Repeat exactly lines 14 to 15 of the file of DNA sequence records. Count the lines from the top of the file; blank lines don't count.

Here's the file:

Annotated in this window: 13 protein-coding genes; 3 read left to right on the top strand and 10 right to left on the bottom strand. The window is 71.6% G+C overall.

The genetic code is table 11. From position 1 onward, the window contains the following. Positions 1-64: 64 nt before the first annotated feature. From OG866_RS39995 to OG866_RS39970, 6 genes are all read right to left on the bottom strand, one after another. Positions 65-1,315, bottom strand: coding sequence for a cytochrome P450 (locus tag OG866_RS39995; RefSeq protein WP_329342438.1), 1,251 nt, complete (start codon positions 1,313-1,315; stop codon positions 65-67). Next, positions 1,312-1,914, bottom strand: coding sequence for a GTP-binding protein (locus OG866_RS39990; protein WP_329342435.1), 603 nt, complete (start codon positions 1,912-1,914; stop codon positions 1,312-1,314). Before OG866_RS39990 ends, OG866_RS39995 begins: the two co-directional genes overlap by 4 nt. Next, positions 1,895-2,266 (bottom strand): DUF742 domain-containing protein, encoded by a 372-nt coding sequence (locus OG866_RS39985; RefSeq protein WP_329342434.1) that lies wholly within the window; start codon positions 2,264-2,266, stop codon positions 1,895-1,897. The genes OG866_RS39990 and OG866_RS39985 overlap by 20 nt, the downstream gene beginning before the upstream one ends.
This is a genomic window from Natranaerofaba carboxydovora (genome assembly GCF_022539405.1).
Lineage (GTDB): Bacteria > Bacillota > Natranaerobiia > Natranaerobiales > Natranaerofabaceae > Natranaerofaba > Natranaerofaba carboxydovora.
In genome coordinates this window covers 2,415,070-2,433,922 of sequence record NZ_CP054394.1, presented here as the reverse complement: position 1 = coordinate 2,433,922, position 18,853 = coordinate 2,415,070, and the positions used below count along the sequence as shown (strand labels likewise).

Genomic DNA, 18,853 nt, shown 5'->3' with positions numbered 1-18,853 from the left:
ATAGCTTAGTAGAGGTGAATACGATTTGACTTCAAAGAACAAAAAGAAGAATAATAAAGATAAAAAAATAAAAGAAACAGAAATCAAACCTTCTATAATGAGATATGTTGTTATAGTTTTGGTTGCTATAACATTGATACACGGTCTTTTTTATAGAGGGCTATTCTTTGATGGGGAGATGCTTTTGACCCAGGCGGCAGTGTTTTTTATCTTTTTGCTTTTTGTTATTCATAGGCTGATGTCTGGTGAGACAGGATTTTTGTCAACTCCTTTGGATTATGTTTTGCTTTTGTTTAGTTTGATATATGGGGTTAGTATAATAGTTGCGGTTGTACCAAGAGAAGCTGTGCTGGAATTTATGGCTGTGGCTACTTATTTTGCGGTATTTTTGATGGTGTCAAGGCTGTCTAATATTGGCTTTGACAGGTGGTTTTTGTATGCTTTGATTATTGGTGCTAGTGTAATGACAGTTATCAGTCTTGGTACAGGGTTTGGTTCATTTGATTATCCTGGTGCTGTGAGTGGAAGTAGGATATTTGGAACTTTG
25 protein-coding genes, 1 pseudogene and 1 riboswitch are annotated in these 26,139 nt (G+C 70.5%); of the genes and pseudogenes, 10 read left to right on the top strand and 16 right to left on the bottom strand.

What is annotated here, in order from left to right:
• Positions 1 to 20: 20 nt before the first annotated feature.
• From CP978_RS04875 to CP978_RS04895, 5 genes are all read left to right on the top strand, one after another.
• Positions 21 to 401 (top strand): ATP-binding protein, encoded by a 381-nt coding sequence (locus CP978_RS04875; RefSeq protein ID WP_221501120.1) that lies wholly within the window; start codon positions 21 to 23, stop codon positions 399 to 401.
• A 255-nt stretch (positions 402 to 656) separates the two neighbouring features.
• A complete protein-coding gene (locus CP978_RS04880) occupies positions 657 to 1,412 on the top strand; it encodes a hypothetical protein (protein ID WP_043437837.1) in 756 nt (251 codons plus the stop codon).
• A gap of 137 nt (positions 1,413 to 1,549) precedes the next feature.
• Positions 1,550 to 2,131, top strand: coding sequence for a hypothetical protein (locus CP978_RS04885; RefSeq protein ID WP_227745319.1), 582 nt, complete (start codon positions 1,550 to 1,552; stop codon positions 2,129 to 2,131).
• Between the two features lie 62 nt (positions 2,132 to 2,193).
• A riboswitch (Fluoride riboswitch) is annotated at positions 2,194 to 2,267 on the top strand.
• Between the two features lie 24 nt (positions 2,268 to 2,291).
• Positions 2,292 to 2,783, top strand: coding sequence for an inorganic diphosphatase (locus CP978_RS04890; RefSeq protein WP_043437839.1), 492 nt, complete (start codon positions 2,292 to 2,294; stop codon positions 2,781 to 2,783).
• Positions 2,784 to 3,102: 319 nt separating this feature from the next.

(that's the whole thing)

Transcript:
• A complete protein-coding gene (locus CP978_RS04880) occupies positions 657 to 1,412 on the top strand; it encodes a hypothetical protein (protein ID WP_043437837.1) in 756 nt (251 codons plus the stop codon).
• A gap of 137 nt (positions 1,413 to 1,549) precedes the next feature.